Outkast

Playlist: Worst Grammy Performances

Let’s face it, the Grammys aren’t as good as they used to be. Ratings show this and people all across the internet proclaim it. Though the ceremony may not be what it used to be, it’s still responsible for some of music’s biggest and weirdest moments. Performances from Michael Jackson, Beyonce, Adele, Celine Dion, and Shania Twain are considered the best in Grammy history. But the Grammys don’t always get it right. Sometimes they have some real stinkers. With the Grammys a month away, let’s take a break from remembering the awesome performances and look at some of the worst Grammy performances instead.

“Pants on the Ground” – General Larry Platt (2010)

Remember in 2010 when one man stumbled on the American Idol stage and sang “Pants on the Ground?” It was funny for about a week. But E! and the Grammys thought the odd song was so funny, they invited General Larry Platt to perform on the red carpet. And it’s…something. I don’t know what’s worse seeing General Platt struggling to come up with more lyrics on the spot or the random Rock Band drumset in the background. Watching him hop on one foot while holding a handful of belts, you realize this is the end of the weird phenomenon. Even the people on the red carpet look confused, not knowing what to make of the performance. It’s like watching someone make “Chocolate Rain” jokes in 2017. Hopefully, he didn’t spend all his earnings on more belts.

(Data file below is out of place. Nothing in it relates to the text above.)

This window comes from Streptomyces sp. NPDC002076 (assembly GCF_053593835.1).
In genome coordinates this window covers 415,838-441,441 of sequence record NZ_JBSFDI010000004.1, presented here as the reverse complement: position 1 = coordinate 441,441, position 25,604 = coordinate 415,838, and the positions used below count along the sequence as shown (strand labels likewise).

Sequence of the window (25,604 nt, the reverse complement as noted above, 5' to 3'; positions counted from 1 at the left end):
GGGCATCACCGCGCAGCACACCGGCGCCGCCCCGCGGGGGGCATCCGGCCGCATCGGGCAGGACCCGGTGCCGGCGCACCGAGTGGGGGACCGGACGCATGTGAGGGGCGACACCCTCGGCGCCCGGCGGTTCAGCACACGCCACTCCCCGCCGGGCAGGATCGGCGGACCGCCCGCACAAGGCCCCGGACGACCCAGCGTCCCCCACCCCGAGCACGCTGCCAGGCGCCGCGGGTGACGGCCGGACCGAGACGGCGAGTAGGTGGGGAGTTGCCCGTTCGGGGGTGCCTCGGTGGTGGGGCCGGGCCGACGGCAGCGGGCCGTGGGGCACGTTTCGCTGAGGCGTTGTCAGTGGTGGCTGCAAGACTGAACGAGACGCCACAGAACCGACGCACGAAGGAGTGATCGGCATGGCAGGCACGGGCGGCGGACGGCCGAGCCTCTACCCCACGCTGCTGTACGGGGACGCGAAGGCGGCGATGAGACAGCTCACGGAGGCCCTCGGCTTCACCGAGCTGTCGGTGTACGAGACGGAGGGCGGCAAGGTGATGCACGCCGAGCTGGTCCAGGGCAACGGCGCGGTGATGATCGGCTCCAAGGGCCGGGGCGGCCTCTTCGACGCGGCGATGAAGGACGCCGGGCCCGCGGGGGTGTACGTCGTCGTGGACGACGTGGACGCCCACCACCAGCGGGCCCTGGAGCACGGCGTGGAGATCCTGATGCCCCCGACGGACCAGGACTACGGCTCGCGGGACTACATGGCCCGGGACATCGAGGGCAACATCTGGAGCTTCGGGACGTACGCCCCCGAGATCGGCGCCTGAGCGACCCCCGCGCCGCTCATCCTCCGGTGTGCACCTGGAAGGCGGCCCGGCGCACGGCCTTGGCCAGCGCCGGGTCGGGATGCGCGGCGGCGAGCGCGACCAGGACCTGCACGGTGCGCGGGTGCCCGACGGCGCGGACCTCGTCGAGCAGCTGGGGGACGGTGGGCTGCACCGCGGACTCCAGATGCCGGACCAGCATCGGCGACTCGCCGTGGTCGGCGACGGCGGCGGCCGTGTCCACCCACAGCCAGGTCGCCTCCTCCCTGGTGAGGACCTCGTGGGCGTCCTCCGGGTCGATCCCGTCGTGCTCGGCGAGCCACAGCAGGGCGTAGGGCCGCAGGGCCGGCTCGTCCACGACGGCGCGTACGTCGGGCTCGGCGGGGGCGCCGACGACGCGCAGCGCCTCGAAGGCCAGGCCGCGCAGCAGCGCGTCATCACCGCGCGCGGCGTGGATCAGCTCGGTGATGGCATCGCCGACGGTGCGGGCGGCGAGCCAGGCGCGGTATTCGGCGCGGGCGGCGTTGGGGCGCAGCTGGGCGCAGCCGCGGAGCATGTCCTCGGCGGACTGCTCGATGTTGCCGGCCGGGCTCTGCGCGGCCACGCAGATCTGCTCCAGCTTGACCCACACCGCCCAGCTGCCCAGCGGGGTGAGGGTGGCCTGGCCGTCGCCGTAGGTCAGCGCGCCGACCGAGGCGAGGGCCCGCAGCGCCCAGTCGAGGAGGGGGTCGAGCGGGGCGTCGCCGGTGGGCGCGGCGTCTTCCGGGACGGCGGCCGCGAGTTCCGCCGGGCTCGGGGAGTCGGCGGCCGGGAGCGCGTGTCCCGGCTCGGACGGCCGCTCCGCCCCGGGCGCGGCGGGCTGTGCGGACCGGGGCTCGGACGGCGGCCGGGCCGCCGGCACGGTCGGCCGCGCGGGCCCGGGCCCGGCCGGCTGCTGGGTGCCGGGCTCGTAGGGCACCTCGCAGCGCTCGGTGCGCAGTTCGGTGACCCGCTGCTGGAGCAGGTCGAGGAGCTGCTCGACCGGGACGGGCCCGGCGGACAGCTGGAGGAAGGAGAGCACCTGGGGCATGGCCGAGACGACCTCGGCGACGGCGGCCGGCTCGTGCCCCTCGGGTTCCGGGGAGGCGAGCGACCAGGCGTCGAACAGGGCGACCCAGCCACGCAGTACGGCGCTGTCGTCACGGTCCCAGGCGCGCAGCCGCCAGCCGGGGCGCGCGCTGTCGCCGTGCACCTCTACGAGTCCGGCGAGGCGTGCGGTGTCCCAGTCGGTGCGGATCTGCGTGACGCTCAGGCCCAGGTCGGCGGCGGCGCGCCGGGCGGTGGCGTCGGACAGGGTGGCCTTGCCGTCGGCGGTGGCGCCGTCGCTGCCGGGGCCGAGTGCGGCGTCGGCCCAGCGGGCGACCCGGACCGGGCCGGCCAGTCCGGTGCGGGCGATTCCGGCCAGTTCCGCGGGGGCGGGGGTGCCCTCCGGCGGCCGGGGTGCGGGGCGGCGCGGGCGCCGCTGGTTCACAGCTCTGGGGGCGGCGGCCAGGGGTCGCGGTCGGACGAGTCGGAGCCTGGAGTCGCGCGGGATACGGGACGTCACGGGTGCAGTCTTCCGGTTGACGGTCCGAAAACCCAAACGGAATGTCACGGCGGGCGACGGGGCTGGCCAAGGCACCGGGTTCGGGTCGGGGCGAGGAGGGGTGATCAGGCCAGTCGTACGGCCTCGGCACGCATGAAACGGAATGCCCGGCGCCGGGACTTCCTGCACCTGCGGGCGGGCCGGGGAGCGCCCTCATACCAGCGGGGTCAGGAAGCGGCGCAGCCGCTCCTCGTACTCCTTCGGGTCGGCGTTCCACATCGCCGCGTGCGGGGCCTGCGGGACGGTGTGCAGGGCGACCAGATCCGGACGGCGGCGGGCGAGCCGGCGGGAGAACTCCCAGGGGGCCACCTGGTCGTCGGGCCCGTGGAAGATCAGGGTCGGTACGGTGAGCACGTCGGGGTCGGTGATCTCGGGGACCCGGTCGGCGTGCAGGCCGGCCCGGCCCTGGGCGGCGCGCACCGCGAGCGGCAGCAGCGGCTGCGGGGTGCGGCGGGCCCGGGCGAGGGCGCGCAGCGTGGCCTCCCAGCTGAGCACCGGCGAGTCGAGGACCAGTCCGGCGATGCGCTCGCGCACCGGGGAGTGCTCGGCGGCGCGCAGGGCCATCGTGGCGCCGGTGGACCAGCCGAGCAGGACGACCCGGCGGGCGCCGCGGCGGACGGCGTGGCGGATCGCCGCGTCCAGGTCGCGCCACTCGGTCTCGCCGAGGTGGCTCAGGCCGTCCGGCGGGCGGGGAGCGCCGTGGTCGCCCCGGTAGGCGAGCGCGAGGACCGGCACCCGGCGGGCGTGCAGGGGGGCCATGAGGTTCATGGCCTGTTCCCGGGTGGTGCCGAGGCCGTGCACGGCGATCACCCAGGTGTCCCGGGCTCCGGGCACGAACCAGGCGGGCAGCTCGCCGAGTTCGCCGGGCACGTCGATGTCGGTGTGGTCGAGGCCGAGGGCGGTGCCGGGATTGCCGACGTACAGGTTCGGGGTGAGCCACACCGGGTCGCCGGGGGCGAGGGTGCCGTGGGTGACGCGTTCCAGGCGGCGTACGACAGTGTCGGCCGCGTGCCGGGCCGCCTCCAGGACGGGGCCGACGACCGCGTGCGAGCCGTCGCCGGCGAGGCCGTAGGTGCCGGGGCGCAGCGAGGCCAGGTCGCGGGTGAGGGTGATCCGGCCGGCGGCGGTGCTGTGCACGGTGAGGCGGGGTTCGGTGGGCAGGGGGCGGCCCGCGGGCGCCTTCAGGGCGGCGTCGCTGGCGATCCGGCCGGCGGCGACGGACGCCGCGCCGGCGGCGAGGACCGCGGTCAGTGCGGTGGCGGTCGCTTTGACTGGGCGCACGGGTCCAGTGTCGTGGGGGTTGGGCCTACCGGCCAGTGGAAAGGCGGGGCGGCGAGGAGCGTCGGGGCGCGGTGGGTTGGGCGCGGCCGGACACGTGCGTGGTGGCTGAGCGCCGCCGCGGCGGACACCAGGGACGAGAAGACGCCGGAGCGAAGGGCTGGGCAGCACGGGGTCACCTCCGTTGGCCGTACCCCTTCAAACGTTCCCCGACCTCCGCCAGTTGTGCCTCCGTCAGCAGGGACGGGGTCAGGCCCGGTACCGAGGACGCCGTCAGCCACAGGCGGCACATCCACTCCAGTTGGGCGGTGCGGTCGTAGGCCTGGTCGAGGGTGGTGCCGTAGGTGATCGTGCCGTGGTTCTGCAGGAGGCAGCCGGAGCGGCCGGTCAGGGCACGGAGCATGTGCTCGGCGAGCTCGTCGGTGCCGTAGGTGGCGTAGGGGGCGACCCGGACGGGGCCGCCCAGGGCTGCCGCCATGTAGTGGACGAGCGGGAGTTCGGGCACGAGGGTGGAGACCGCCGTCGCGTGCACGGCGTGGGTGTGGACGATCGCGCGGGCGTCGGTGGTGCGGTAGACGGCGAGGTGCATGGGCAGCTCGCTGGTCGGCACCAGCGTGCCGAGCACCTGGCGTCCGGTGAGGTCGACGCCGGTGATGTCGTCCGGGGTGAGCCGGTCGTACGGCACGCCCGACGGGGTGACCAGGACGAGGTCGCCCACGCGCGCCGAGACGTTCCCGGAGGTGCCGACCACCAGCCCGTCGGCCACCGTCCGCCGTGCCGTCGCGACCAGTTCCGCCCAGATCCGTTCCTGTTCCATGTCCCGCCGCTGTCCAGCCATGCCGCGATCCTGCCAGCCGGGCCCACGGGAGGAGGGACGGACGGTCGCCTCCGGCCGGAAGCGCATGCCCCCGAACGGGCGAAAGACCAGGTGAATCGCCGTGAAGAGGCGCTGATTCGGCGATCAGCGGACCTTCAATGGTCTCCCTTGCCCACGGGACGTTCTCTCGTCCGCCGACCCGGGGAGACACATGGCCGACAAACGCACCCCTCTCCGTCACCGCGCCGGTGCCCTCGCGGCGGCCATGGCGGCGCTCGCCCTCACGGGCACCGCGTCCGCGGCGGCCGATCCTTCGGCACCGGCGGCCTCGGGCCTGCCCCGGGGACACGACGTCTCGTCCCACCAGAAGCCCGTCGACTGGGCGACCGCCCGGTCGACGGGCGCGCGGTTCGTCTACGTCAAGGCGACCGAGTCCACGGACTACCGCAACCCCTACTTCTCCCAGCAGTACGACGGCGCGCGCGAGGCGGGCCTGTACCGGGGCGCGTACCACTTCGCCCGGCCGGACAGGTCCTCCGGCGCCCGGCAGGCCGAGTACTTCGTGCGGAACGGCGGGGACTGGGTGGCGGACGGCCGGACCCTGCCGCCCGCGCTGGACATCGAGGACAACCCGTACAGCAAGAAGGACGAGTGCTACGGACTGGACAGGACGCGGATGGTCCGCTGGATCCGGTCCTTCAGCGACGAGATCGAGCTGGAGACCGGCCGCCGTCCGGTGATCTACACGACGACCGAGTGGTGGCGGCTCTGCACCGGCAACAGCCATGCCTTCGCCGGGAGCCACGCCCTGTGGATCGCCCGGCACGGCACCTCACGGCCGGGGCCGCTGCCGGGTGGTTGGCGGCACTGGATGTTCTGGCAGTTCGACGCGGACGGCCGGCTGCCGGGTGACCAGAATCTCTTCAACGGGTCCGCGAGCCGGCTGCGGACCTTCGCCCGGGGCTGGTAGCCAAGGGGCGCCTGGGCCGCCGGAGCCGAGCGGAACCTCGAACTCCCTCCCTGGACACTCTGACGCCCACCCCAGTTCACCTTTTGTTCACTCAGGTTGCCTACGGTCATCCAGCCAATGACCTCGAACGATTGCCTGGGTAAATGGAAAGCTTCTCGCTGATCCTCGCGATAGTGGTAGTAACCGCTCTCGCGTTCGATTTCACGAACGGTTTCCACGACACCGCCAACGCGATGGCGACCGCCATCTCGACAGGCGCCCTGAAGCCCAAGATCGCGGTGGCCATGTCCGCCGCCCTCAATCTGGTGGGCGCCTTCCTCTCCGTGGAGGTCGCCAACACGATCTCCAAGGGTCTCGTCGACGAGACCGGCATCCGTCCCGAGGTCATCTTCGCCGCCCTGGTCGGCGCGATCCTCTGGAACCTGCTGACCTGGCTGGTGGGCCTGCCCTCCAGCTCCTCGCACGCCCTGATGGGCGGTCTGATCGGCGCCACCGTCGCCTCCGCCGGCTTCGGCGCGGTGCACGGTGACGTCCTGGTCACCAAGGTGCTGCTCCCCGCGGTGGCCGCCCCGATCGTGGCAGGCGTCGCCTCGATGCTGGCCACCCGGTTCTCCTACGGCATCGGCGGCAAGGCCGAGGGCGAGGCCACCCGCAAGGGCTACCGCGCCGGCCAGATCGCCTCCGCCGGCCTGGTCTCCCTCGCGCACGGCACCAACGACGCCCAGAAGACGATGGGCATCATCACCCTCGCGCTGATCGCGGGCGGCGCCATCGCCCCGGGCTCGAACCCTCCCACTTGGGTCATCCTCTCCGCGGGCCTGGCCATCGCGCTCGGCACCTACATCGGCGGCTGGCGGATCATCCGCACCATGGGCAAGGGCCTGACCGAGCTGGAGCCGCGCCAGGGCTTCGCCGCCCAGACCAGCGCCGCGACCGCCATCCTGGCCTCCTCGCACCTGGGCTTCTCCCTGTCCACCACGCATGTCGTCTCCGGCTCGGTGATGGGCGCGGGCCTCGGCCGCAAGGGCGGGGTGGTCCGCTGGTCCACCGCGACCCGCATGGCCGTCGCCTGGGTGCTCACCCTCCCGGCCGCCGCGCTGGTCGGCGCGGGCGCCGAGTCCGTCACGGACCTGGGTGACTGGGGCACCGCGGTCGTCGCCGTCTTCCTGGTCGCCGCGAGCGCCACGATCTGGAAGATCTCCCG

“Same Love”  – Macklemore, Ryan Lewis, Mary Lambert, and Madonna (2014)

The Grammys are constantly struggling to stay relevant. They’re still getting off on the unexpected collaborations idea, which leads to great and questionable performances. In 2014, they decided to invite Macklemore and Ryan Lewis to perform “Same Love,” which has a well meaning message of tolerance. But instead of just letting Roger Klotz rap, they decided to wed 33 couples live on stage with Queen Latifah leading the service. There are so many questions with the biggest one being why? When did Queen Latifah get ordained to wed people? Why is Madonna lazily singing “Open Your Heart?” Why the fuck did 33 people just get married at the Grammys? The spectacle is strange, bizarre, and seems more like a ploy for high ratings rather than taking a stand. But I guess the Grammys got what they wanted; it’s something you won’t ever forget.